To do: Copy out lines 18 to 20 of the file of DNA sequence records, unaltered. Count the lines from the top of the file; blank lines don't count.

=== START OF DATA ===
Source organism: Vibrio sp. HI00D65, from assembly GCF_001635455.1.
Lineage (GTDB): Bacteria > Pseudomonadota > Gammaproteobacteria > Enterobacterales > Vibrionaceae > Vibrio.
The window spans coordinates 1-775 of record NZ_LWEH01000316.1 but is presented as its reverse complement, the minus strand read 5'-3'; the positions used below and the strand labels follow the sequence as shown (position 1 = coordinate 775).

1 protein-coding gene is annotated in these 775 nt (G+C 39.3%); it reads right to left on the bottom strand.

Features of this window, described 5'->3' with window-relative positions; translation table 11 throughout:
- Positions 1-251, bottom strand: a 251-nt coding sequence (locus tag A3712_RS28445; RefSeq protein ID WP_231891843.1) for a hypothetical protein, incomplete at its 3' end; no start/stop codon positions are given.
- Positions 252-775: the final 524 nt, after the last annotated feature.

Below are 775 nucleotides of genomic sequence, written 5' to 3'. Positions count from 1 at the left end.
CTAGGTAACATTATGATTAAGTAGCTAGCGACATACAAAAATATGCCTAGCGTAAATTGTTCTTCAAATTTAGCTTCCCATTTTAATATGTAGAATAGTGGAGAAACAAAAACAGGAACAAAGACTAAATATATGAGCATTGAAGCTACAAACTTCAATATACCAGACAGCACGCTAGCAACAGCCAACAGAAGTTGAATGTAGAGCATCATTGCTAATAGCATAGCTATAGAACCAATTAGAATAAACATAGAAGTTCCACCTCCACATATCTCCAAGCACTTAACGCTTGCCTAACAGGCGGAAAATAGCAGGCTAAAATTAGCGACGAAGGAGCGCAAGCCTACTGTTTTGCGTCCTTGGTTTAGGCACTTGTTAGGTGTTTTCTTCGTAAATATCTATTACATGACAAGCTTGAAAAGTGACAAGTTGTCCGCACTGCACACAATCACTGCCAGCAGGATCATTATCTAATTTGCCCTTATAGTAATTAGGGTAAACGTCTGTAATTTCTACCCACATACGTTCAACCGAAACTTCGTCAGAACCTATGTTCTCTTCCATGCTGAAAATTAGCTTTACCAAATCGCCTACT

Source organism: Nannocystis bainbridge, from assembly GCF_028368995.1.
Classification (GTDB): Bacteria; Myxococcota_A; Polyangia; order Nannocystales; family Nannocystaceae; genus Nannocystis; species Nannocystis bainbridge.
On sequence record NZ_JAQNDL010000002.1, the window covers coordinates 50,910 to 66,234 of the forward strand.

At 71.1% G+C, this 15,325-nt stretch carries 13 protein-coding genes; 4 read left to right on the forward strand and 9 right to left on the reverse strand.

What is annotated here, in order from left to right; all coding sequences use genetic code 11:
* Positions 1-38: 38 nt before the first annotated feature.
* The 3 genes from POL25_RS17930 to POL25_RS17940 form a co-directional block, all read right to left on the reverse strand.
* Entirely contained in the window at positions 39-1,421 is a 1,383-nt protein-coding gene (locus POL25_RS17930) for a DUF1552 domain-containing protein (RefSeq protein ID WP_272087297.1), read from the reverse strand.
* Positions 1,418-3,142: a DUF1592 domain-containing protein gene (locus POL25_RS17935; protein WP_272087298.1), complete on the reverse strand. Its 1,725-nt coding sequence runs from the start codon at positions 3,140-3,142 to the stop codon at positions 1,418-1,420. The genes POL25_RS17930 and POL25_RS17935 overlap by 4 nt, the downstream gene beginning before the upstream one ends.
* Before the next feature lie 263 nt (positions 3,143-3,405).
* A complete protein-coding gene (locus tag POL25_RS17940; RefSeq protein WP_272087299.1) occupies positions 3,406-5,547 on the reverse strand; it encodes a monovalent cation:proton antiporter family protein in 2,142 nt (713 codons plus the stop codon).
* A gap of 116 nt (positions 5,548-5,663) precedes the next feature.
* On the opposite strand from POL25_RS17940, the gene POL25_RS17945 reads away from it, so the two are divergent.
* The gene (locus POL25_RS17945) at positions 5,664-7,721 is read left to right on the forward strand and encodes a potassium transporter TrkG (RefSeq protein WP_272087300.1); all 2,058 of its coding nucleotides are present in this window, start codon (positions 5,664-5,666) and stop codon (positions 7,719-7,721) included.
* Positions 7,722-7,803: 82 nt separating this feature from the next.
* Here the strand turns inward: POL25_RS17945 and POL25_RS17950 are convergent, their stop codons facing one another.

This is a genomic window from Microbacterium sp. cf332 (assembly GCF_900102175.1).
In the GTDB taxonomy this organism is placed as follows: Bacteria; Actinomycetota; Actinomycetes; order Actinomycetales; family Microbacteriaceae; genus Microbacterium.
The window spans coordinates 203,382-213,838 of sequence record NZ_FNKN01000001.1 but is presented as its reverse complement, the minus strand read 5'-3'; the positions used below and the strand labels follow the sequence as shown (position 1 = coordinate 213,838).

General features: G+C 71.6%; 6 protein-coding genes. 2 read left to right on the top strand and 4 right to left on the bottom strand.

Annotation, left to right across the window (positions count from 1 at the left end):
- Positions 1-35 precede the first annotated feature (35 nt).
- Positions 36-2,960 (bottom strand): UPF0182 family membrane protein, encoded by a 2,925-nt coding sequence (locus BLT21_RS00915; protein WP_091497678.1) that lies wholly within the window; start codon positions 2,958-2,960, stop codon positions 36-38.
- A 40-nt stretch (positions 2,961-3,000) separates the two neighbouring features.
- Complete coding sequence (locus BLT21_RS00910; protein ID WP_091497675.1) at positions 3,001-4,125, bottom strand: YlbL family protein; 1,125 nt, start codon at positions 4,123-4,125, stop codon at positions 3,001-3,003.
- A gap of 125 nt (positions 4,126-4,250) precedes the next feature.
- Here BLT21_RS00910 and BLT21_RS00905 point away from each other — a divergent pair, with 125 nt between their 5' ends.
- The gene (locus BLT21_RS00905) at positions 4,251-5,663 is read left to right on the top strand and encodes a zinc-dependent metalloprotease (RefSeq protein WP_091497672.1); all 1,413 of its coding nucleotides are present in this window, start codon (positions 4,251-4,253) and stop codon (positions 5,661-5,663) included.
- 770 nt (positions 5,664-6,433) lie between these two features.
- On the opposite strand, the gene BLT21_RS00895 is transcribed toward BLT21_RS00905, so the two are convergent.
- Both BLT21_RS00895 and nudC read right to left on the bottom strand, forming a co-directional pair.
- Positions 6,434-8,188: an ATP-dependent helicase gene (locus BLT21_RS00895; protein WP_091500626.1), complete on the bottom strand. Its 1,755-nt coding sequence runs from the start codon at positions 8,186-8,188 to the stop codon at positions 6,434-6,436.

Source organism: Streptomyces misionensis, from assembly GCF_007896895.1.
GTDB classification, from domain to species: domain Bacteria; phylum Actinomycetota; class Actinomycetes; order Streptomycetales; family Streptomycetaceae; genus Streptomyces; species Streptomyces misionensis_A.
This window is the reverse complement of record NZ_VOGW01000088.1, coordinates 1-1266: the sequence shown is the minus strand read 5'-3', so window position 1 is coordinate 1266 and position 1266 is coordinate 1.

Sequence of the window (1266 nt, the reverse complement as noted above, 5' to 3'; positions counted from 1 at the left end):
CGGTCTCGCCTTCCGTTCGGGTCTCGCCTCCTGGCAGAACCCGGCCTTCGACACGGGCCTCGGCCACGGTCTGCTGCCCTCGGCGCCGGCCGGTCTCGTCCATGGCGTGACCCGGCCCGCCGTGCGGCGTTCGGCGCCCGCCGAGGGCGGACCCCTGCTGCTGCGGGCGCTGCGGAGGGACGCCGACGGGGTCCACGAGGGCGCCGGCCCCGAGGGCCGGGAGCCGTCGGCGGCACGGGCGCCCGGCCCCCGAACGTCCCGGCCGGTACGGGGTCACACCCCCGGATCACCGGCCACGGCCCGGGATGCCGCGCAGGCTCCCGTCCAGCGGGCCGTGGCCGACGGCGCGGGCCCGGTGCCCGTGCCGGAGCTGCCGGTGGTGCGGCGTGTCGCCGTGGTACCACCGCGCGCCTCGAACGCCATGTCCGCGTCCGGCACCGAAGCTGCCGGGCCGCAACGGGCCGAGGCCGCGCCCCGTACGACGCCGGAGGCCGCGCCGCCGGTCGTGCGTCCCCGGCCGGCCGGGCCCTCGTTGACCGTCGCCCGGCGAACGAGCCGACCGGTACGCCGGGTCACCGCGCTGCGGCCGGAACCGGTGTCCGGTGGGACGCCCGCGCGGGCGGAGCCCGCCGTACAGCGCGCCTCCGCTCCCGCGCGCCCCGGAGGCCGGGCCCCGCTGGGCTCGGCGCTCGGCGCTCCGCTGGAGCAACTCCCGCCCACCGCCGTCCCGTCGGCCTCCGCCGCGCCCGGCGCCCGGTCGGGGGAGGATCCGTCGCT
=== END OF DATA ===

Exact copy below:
* Positions 1,418-3,142: a DUF1592 domain-containing protein gene (locus POL25_RS17935; protein WP_272087298.1), complete on the reverse strand. Its 1,725-nt coding sequence runs from the start codon at positions 3,140-3,142 to the stop codon at positions 1,418-1,420. The genes POL25_RS17930 and POL25_RS17935 overlap by 4 nt, the downstream gene beginning before the upstream one ends.
* Before the next feature lie 263 nt (positions 3,143-3,405).
* A complete protein-coding gene (locus tag POL25_RS17940; RefSeq protein WP_272087299.1) occupies positions 3,406-5,547 on the reverse strand; it encodes a monovalent cation:proton antiporter family protein in 2,142 nt (713 codons plus the stop codon).